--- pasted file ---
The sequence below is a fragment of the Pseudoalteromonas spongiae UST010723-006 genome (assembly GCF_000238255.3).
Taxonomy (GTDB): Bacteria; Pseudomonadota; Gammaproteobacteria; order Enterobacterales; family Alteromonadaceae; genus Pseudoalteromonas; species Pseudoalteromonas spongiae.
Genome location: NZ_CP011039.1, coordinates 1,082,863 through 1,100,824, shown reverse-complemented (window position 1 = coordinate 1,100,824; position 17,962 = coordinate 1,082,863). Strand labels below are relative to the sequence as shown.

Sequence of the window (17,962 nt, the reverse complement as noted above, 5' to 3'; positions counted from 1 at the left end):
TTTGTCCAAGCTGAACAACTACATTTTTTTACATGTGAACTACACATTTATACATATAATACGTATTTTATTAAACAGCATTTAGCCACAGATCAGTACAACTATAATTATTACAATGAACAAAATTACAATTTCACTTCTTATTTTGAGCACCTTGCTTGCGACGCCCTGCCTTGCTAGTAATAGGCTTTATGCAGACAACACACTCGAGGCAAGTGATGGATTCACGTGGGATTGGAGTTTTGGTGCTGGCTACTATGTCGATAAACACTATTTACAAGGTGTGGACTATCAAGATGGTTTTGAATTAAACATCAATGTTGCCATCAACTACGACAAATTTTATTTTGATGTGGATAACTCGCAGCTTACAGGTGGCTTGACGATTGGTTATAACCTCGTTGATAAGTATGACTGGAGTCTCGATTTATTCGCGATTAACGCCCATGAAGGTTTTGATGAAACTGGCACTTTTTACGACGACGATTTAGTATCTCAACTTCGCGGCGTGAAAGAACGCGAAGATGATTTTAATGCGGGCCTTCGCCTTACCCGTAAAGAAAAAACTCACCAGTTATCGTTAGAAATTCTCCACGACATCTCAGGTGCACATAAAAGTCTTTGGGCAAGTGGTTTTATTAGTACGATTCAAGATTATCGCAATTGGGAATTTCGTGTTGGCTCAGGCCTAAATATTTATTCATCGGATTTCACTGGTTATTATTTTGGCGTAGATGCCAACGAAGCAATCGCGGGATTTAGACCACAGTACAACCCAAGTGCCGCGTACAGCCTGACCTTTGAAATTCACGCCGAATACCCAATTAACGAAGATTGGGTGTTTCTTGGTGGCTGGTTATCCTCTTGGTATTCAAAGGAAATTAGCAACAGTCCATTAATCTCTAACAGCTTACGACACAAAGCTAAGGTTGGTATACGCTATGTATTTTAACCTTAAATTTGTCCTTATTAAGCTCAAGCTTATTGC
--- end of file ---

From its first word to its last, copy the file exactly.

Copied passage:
The sequence below is a fragment of the Pseudoalteromonas spongiae UST010723-006 genome (assembly GCF_000238255.3).
Taxonomy (GTDB): Bacteria; Pseudomonadota; Gammaproteobacteria; order Enterobacterales; family Alteromonadaceae; genus Pseudoalteromonas; species Pseudoalteromonas spongiae.
Genome location: NZ_CP011039.1, coordinates 1,082,863 through 1,100,824, shown reverse-complemented (window position 1 = coordinate 1,100,824; position 17,962 = coordinate 1,082,863). Strand labels below are relative to the sequence as shown.

Sequence of the window (17,962 nt, the reverse complement as noted above, 5' to 3'; positions counted from 1 at the left end):
TTTGTCCAAGCTGAACAACTACATTTTTTTACATGTGAACTACACATTTATACATATAATACGTATTTTATTAAACAGCATTTAGCCACAGATCAGTACAACTATAATTATTACAATGAACAAAATTACAATTTCACTTCTTATTTTGAGCACCTTGCTTGCGACGCCCTGCCTTGCTAGTAATAGGCTTTATGCAGACAACACACTCGAGGCAAGTGATGGATTCACGTGGGATTGGAGTTTTGGTGCTGGCTACTATGTCGATAAACACTATTTACAAGGTGTGGACTATCAAGATGGTTTTGAATTAAACATCAATGTTGCCATCAACTACGACAAATTTTATTTTGATGTGGATAACTCGCAGCTTACAGGTGGCTTGACGATTGGTTATAACCTCGTTGATAAGTATGACTGGAGTCTCGATTTATTCGCGATTAACGCCCATGAAGGTTTTGATGAAACTGGCACTTTTTACGACGACGATTTAGTATCTCAACTTCGCGGCGTGAAAGAACGCGAAGATGATTTTAATGCGGGCCTTCGCCTTACCCGTAAAGAAAAAACTCACCAGTTATCGTTAGAAATTCTCCACGACATCTCAGGTGCACATAAAAGTCTTTGGGCAAGTGGTTTTATTAGTACGATTCAAGATTATCGCAATTGGGAATTTCGTGTTGGCTCAGGCCTAAATATTTATTCATCGGATTTCACTGGTTATTATTTTGGCGTAGATGCCAACGAAGCAATCGCGGGATTTAGACCACAGTACAACCCAAGTGCCGCGTACAGCCTGACCTTTGAAATTCACGCCGAATACCCAATTAACGAAGATTGGGTGTTTCTTGGTGGCTGGTTATCCTCTTGGTATTCAAAGGAAATTAGCAACAGTCCATTAATCTCTAACAGCTTACGACACAAAGCTAAGGTTGGTATACGCTATGTATTTTAACCTTAAATTTGTCCTTATTAAGCTCAAGCTTATTGC